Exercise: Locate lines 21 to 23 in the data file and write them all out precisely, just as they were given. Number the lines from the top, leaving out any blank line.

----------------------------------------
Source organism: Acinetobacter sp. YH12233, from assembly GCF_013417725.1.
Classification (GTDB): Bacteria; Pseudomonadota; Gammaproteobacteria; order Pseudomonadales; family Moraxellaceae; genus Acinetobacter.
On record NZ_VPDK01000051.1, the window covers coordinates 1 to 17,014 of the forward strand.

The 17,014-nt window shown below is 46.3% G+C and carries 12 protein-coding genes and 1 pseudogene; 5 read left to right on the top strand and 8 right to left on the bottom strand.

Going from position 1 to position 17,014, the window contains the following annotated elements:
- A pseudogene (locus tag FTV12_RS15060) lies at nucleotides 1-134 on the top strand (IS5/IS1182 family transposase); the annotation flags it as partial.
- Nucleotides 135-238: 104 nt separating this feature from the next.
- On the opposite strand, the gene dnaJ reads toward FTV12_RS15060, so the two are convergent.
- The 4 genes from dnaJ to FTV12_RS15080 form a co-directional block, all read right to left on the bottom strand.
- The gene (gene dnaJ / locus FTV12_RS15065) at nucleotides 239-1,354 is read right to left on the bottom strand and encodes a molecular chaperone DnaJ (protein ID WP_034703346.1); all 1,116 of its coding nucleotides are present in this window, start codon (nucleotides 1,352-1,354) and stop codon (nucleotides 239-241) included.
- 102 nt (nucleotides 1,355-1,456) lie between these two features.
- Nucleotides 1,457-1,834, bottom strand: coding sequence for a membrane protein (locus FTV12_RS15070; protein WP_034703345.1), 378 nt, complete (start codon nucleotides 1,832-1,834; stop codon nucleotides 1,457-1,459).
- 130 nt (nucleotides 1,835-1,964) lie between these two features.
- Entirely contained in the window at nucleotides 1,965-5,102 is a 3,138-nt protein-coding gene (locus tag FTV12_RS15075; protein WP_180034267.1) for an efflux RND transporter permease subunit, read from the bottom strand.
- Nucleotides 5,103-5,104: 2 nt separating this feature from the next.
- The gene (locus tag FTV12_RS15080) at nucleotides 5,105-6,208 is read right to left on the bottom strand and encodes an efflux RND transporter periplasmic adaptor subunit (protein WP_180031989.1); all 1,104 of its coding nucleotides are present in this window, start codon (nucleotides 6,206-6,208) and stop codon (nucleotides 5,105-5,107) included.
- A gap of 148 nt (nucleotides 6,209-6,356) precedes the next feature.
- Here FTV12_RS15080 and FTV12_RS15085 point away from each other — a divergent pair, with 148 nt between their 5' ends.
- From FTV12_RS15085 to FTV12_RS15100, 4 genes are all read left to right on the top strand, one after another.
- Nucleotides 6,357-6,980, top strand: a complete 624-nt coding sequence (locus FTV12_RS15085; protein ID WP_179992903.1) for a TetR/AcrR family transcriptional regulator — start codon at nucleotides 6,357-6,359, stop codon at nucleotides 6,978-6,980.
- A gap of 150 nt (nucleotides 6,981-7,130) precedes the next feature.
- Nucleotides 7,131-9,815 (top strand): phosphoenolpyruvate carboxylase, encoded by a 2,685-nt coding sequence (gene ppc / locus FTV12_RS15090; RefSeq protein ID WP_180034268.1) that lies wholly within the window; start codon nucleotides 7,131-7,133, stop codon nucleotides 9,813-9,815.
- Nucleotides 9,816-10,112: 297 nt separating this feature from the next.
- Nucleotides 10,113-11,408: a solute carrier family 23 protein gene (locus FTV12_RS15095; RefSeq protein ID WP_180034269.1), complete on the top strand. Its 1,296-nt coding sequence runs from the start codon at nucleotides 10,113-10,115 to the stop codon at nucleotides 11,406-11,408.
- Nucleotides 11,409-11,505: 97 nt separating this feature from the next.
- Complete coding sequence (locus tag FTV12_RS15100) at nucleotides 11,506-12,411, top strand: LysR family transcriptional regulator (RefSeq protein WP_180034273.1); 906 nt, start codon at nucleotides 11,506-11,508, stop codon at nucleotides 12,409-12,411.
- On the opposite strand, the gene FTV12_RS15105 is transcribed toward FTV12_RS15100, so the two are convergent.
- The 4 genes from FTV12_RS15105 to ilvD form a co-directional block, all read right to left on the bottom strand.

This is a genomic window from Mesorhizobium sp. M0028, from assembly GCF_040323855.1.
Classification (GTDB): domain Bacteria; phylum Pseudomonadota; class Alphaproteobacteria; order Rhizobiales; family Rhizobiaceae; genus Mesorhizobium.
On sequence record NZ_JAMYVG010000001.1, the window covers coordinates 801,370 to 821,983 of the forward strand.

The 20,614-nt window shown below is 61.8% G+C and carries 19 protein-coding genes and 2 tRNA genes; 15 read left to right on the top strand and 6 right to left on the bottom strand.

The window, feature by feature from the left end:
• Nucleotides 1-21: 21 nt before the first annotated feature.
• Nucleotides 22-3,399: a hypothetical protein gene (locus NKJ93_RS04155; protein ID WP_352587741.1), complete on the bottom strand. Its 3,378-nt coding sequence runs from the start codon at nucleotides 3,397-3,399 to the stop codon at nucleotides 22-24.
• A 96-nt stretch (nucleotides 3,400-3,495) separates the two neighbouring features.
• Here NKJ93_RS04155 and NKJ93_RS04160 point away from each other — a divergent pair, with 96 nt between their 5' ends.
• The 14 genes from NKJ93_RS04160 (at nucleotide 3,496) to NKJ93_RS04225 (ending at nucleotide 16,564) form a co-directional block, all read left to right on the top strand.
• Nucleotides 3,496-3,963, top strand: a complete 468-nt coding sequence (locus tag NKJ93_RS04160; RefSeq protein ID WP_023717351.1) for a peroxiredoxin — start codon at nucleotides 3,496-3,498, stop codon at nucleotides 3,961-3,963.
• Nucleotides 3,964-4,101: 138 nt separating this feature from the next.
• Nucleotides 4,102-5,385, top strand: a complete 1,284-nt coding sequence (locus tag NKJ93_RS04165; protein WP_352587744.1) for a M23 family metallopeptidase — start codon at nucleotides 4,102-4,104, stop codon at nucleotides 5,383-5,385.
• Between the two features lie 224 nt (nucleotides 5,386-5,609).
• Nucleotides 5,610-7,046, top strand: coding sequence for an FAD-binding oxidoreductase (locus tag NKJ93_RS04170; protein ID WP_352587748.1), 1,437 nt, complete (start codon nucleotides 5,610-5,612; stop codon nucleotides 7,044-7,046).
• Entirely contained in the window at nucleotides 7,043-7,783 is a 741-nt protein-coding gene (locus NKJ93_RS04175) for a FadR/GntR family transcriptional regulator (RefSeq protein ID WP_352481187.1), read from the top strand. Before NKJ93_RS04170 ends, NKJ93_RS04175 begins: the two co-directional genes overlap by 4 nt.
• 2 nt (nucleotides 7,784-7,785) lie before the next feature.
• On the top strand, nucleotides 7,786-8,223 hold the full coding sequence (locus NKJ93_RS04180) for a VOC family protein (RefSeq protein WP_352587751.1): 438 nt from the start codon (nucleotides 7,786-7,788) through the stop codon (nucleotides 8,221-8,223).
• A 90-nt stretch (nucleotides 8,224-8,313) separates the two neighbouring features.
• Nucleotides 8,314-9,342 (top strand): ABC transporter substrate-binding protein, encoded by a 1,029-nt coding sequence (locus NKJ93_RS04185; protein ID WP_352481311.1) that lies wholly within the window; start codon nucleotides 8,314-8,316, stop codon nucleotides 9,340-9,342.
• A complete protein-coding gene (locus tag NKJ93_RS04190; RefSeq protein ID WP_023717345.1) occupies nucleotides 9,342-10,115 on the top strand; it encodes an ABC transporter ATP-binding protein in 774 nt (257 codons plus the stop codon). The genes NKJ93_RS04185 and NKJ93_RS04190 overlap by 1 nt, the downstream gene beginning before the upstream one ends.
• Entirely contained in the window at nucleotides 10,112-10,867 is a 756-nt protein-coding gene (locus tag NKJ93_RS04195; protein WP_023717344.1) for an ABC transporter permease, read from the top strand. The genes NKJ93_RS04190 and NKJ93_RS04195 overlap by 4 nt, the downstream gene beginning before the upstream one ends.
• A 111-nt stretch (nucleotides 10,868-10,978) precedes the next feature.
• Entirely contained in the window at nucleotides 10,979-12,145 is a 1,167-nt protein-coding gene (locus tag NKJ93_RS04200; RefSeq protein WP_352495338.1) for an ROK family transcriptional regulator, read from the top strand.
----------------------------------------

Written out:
- A gap of 150 nt (nucleotides 6,981-7,130) precedes the next feature.
- Nucleotides 7,131-9,815 (top strand): phosphoenolpyruvate carboxylase, encoded by a 2,685-nt coding sequence (gene ppc / locus FTV12_RS15090; RefSeq protein ID WP_180034268.1) that lies wholly within the window; start codon nucleotides 7,131-7,133, stop codon nucleotides 9,813-9,815.
- Nucleotides 9,816-10,112: 297 nt separating this feature from the next.